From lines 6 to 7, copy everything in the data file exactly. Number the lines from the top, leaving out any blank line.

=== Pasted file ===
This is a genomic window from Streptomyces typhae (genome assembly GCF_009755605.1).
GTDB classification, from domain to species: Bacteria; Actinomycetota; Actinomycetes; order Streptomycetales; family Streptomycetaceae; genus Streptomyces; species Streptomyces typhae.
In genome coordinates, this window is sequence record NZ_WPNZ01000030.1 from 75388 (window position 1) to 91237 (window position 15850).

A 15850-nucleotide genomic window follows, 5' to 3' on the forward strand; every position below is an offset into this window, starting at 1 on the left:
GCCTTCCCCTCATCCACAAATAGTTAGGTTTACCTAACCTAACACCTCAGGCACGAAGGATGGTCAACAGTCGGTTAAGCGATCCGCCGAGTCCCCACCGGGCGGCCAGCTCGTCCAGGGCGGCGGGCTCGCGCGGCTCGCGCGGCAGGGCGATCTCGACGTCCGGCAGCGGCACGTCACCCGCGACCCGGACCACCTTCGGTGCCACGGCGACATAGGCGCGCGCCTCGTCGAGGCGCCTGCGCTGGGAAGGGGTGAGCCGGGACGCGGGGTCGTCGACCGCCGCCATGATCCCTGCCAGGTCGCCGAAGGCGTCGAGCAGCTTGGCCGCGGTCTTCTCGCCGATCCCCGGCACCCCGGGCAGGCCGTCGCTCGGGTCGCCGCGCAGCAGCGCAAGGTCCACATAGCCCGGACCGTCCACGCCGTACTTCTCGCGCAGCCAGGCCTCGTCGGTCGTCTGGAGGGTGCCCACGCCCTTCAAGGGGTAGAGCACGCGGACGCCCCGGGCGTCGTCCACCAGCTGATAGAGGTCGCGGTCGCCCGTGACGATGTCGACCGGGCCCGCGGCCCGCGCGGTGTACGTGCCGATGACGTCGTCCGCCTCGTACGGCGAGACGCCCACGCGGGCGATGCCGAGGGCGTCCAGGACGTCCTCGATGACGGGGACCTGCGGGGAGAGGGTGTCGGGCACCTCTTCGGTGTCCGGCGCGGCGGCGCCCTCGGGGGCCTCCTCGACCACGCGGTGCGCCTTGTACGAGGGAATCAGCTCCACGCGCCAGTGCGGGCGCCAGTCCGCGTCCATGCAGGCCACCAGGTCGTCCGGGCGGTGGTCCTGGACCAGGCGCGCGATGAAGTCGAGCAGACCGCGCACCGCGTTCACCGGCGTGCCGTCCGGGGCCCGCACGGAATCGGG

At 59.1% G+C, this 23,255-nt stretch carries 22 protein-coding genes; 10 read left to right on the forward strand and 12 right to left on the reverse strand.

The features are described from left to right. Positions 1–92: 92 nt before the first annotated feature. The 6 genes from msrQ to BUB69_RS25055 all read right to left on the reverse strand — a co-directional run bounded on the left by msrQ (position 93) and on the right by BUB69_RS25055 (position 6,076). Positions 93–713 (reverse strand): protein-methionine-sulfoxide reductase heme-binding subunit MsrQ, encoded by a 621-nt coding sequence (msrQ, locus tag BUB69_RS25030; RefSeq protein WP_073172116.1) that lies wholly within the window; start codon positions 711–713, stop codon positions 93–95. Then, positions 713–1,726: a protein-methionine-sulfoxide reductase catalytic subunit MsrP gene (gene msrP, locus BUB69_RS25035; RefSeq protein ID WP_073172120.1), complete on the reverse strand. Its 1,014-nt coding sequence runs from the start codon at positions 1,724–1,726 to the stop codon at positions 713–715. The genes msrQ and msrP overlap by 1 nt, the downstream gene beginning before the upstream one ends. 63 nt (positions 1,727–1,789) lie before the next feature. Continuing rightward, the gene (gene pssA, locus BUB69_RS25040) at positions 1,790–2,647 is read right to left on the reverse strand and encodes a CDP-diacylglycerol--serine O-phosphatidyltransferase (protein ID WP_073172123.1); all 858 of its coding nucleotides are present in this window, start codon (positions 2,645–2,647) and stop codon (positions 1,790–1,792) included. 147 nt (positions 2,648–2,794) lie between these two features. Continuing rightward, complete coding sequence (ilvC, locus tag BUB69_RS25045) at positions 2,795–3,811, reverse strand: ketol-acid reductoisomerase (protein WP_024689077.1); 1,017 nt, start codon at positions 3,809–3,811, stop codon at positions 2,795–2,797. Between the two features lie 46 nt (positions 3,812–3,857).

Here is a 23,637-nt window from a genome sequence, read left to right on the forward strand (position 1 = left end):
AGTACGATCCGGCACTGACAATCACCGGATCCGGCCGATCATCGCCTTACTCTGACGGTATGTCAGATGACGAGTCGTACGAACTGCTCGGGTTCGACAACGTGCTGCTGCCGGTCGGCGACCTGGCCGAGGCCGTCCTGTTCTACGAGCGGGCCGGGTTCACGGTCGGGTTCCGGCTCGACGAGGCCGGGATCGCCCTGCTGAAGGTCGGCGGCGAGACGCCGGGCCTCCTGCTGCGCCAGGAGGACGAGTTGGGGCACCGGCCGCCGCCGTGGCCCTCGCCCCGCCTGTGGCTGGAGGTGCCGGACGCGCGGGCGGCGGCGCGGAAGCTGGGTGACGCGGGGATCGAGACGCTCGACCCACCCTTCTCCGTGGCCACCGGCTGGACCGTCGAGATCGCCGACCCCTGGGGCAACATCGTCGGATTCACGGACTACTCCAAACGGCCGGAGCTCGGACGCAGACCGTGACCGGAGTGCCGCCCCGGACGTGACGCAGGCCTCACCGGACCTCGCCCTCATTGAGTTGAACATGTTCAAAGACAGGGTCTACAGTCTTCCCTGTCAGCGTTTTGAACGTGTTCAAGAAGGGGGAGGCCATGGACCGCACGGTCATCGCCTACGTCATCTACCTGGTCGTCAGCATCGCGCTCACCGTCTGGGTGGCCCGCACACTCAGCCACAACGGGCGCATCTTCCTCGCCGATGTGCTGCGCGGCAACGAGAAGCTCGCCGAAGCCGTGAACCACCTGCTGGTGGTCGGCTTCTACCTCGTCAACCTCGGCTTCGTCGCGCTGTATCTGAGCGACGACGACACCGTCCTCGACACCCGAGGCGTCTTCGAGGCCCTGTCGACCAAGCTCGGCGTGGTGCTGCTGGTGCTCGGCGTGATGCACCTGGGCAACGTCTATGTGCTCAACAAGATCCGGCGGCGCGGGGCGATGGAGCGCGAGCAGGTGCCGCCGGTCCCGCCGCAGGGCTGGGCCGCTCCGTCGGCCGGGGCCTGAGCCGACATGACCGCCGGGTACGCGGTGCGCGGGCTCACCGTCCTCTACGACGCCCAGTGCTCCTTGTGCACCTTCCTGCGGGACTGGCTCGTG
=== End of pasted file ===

At 59.1% G+C, this 23,255-nt stretch carries 22 protein-coding genes; 10 read left to right on the forward strand and 12 right to left on the reverse strand.

The features are described from left to right. Positions 1–92: 92 nt before the first annotated feature. The 6 genes from msrQ to BUB69_RS25055 all read right to left on the reverse strand — a co-directional run bounded on the left by msrQ (position 93) and on the right by BUB69_RS25055 (position 6,076). Positions 93–713 (reverse strand): protein-methionine-sulfoxide reductase heme-binding subunit MsrQ, encoded by a 621-nt coding sequence (msrQ, locus tag BUB69_RS25030; RefSeq protein WP_073172116.1) that lies wholly within the window; start codon positions 711–713, stop codon positions 93–95. Then, positions 713–1,726: a protein-methionine-sulfoxide reductase catalytic subunit MsrP gene (gene msrP, locus BUB69_RS25035; RefSeq protein ID WP_073172120.1), complete on the reverse strand. Its 1,014-nt coding sequence runs from the start codon at positions 1,724–1,726 to the stop codon at positions 713–715. The genes msrQ and msrP overlap by 1 nt, the downstream gene beginning before the upstream one ends. 63 nt (positions 1,727–1,789) lie before the next feature. Continuing rightward, the gene (gene pssA, locus BUB69_RS25040) at positions 1,790–2,647 is read right to left on the reverse strand and encodes a CDP-diacylglycerol--serine O-phosphatidyltransferase (protein ID WP_073172123.1); all 858 of its coding nucleotides are present in this window, start codon (positions 2,645–2,647) and stop codon (positions 1,790–1,792) included. 147 nt (positions 2,648–2,794) lie between these two features. Continuing rightward, complete coding sequence (ilvC, locus tag BUB69_RS25045) at positions 2,795–3,811, reverse strand: ketol-acid reductoisomerase (protein WP_024689077.1); 1,017 nt, start codon at positions 3,809–3,811, stop codon at positions 2,795–2,797. Between the two features lie 46 nt (positions 3,812–3,857).